I agree with you in that teachers must be innovators in creating information & knowledge. We must sift and sort through everything that comes our way to deem what is most appropriate and applicable for us to use in the classroom. We must decide what is best for our students.
Thanks Jen. I have to admit that the responsibility to ‘sift and sort’, while absolutely necessary, is very daunting to me. I have come to the conclusion, therefore, that as important as it is to provide our students with what we deem is ‘best’, it is also equally (or perhaps more so) imperative to teach students how to weed through the information themselves. After all, I am continually surprised at how many teens, who I tend to always assume are extremely Internet savvy, are very poor at certain basic Internet tasks, such as formulating effective search queries and determining which sources are largely more reliable than others. For example, while some students may be able to find the trailer for ‘The Hobbit’ within a few seconds, they may not be as successful in finding academic literature pertaining to it. Although this is obviously not the case for all students, I think it is essential, especially as teachers, to be mindful of the fact that students may be at different levels. Hence, I think it is critical, when creating or sharing information and knowledge, to incorporate the students in the process and not just present them with the end product. While the logistics in doing so will likely vary from case to case, I am hoping that it will ultimately result in the ‘best’ for the students in question.
Christina- your idea about teachers becoming innovators and illuminators is great! I agree with you, there is so much information in the world now that we can never hope to know it all or for our students to. I think that your ideas link in really well with the theory of connectivism. When I first heard of this theory I was a little wary, however, I know realize that people, especially our students, need to know how to make connections and how to find the information they need, as they will never be able to memorize everything. It is our role to help with that, including how to find meaningful and relevant information in social media. Social media is a great tool not only for making relationships, but learning about the world around you and, as you mentioned, sharing knowledge akin to a folk culture. Hence, we need to teach our students how to navigate the seemingly endless amount of info.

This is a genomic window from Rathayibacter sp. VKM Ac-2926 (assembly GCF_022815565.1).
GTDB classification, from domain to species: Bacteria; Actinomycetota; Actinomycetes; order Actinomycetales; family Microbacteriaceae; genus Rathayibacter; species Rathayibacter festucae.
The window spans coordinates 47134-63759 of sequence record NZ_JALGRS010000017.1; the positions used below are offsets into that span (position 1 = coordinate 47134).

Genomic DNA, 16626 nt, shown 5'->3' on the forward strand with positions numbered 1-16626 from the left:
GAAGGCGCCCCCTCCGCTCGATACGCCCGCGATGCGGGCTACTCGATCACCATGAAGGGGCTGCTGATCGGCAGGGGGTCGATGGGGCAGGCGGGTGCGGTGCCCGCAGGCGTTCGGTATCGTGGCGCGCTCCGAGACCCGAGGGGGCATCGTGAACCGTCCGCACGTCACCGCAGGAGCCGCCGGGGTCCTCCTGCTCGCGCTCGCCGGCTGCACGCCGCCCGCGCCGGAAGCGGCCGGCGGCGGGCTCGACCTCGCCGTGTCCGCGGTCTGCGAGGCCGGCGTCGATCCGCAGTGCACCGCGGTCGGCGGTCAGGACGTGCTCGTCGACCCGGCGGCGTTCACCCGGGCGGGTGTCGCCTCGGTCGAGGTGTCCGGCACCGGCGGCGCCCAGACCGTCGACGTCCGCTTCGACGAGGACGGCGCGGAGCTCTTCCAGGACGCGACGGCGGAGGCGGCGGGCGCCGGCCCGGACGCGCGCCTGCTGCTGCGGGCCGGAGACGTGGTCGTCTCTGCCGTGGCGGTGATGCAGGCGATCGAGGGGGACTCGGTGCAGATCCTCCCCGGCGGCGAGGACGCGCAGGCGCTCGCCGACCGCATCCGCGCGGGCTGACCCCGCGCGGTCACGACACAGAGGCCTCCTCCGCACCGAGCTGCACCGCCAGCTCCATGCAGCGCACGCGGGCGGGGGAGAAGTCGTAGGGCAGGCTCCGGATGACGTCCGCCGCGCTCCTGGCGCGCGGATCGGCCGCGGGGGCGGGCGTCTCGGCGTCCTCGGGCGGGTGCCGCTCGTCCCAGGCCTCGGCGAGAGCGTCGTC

Thanks for the feedback J. I too am very partial to Professor Jenkins’ folk culture reference. I find that social media has the tendency to come across a little bit technical and cold, in comparison to relationships and interactions in the proverbial ‘real world’, but by viewing it as a tangent of folk culture, it has become more vibrant to me. Somehow, the visual image of each piece of shared information being like a swatch of fabric that becomes a portion of a large virtual ‘quilt’ is far more appealing than thinking of it as a complex web of information. I think, therefore, that I would approach Connectivism with my students in this manner and encourage them to contribute to existing virtual ‘quilts’ or start one of their own. I would also stress that just as when making a real quilt, one would have to be equally as selective in choosing the right ‘fabric’ for one’s virtual ‘quilt’. Some pieces (i.e. facts, knowledge etc.) may just not be suitable for the ‘quilt’ in question, while others may need to be tailored (i.e. summarized, expanded upon, supplemented etc.) to fit. The key will be to teach students how to determine what to use when, and how. I think that is definitely where our role as innovators and illuminators will come into play, hopefully resulting in an eclectic and edifying quilt collection of all shapes, colours and sizes.